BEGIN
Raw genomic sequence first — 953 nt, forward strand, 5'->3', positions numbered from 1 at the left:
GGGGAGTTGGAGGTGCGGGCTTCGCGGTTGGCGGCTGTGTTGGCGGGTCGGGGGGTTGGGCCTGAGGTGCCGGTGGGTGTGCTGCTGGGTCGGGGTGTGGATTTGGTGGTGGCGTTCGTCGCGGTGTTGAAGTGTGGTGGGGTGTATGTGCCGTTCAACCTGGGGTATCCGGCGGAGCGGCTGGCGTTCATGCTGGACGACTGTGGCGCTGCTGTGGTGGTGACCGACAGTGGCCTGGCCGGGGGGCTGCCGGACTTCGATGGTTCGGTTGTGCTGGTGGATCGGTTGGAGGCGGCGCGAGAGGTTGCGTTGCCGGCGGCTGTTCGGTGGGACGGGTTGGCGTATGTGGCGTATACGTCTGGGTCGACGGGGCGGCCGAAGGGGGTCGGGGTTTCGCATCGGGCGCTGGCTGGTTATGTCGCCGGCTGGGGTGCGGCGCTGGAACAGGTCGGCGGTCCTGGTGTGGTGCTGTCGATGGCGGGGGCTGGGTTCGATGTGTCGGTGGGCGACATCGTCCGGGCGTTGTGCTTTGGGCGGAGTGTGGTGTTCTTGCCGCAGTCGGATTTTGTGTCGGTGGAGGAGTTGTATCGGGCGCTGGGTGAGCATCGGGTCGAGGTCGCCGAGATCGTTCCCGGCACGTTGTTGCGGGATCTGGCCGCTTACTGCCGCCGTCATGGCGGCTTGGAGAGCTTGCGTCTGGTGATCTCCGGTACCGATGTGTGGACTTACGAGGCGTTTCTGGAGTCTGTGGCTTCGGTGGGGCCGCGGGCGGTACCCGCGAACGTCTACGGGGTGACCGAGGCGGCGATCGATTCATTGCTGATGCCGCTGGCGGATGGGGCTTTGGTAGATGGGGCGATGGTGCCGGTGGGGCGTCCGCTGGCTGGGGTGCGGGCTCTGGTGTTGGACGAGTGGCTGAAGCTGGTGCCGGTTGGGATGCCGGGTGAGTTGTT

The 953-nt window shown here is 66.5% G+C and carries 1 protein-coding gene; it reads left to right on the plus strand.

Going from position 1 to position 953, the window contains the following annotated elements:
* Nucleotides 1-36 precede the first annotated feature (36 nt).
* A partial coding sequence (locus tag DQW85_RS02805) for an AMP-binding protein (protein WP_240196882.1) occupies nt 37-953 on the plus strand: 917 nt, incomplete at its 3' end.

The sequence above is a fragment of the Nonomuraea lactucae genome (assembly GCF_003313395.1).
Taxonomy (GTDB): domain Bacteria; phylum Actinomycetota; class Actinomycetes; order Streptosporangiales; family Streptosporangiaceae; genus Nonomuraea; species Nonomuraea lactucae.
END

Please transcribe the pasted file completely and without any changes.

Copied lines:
Raw genomic sequence first — 953 nt, forward strand, 5'->3', positions numbered from 1 at the left:
GGGGAGTTGGAGGTGCGGGCTTCGCGGTTGGCGGCTGTGTTGGCGGGTCGGGGGGTTGGGCCTGAGGTGCCGGTGGGTGTGCTGCTGGGTCGGGGTGTGGATTTGGTGGTGGCGTTCGTCGCGGTGTTGAAGTGTGGTGGGGTGTATGTGCCGTTCAACCTGGGGTATCCGGCGGAGCGGCTGGCGTTCATGCTGGACGACTGTGGCGCTGCTGTGGTGGTGACCGACAGTGGCCTGGCCGGGGGGCTGCCGGACTTCGATGGTTCGGTTGTGCTGGTGGATCGGTTGGAGGCGGCGCGAGAGGTTGCGTTGCCGGCGGCTGTTCGGTGGGACGGGTTGGCGTATGTGGCGTATACGTCTGGGTCGACGGGGCGGCCGAAGGGGGTCGGGGTTTCGCATCGGGCGCTGGCTGGTTATGTCGCCGGCTGGGGTGCGGCGCTGGAACAGGTCGGCGGTCCTGGTGTGGTGCTGTCGATGGCGGGGGCTGGGTTCGATGTGTCGGTGGGCGACATCGTCCGGGCGTTGTGCTTTGGGCGGAGTGTGGTGTTCTTGCCGCAGTCGGATTTTGTGTCGGTGGAGGAGTTGTATCGGGCGCTGGGTGAGCATCGGGTCGAGGTCGCCGAGATCGTTCCCGGCACGTTGTTGCGGGATCTGGCCGCTTACTGCCGCCGTCATGGCGGCTTGGAGAGCTTGCGTCTGGTGATCTCCGGTACCGATGTGTGGACTTACGAGGCGTTTCTGGAGTCTGTGGCTTCGGTGGGGCCGCGGGCGGTACCCGCGAACGTCTACGGGGTGACCGAGGCGGCGATCGATTCATTGCTGATGCCGCTGGCGGATGGGGCTTTGGTAGATGGGGCGATGGTGCCGGTGGGGCGTCCGCTGGCTGGGGTGCGGGCTCTGGTGTTGGACGAGTGGCTGAAGCTGGTGCCGGTTGGGATGCCGGGTGAGTTGTT

The 953-nt window shown here is 66.5% G+C and carries 1 protein-coding gene; it reads left to right on the plus strand.

Going from position 1 to position 953, the window contains the following annotated elements:
* Nucleotides 1-36 precede the first annotated feature (36 nt).
* A partial coding sequence (locus tag DQW85_RS02805) for an AMP-binding protein (protein WP_240196882.1) occupies nt 37-953 on the plus strand: 917 nt, incomplete at its 3' end.

The sequence above is a fragment of the Nonomuraea lactucae genome (assembly GCF_003313395.1).
Taxonomy (GTDB): domain Bacteria; phylum Actinomycetota; class Actinomycetes; order Streptosporangiales; family Streptosporangiaceae; genus Nonomuraea; species Nonomuraea lactucae.